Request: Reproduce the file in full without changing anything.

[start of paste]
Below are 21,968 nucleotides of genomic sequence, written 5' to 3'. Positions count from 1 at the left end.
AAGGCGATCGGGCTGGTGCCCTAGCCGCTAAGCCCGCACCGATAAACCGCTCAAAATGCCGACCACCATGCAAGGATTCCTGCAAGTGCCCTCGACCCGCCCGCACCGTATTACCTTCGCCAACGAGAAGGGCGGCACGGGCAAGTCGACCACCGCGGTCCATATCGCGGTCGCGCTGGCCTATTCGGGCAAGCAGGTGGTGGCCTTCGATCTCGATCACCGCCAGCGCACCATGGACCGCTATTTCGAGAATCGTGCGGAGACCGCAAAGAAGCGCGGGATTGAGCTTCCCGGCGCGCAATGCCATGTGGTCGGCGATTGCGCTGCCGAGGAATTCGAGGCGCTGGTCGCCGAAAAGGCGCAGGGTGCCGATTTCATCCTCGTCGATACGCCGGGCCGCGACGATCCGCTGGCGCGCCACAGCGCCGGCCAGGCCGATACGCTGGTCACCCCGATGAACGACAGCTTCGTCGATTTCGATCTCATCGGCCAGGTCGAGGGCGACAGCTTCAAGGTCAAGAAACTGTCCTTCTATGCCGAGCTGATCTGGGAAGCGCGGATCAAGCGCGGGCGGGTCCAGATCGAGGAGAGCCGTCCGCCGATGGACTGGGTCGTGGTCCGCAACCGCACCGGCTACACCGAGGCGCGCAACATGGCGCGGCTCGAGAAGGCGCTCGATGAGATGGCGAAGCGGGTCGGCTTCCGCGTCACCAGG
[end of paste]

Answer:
Below are 21,968 nucleotides of genomic sequence, written 5' to 3'. Positions count from 1 at the left end.
AAGGCGATCGGGCTGGTGCCCTAGCCGCTAAGCCCGCACCGATAAACCGCTCAAAATGCCGACCACCATGCAAGGATTCCTGCAAGTGCCCTCGACCCGCCCGCACCGTATTACCTTCGCCAACGAGAAGGGCGGCACGGGCAAGTCGACCACCGCGGTCCATATCGCGGTCGCGCTGGCCTATTCGGGCAAGCAGGTGGTGGCCTTCGATCTCGATCACCGCCAGCGCACCATGGACCGCTATTTCGAGAATCGTGCGGAGACCGCAAAGAAGCGCGGGATTGAGCTTCCCGGCGCGCAATGCCATGTGGTCGGCGATTGCGCTGCCGAGGAATTCGAGGCGCTGGTCGCCGAAAAGGCGCAGGGTGCCGATTTCATCCTCGTCGATACGCCGGGCCGCGACGATCCGCTGGCGCGCCACAGCGCCGGCCAGGCCGATACGCTGGTCACCCCGATGAACGACAGCTTCGTCGATTTCGATCTCATCGGCCAGGTCGAGGGCGACAGCTTCAAGGTCAAGAAACTGTCCTTCTATGCCGAGCTGATCTGGGAAGCGCGGATCAAGCGCGGGCGGGTCCAGATCGAGGAGAGCCGTCCGCCGATGGACTGGGTCGTGGTCCGCAACCGCACCGGCTACACCGAGGCGCGCAACATGGCGCGGCTCGAGAAGGCGCTCGATGAGATGGCGAAGCGGGTCGGCTTCCGCGTCACCAGG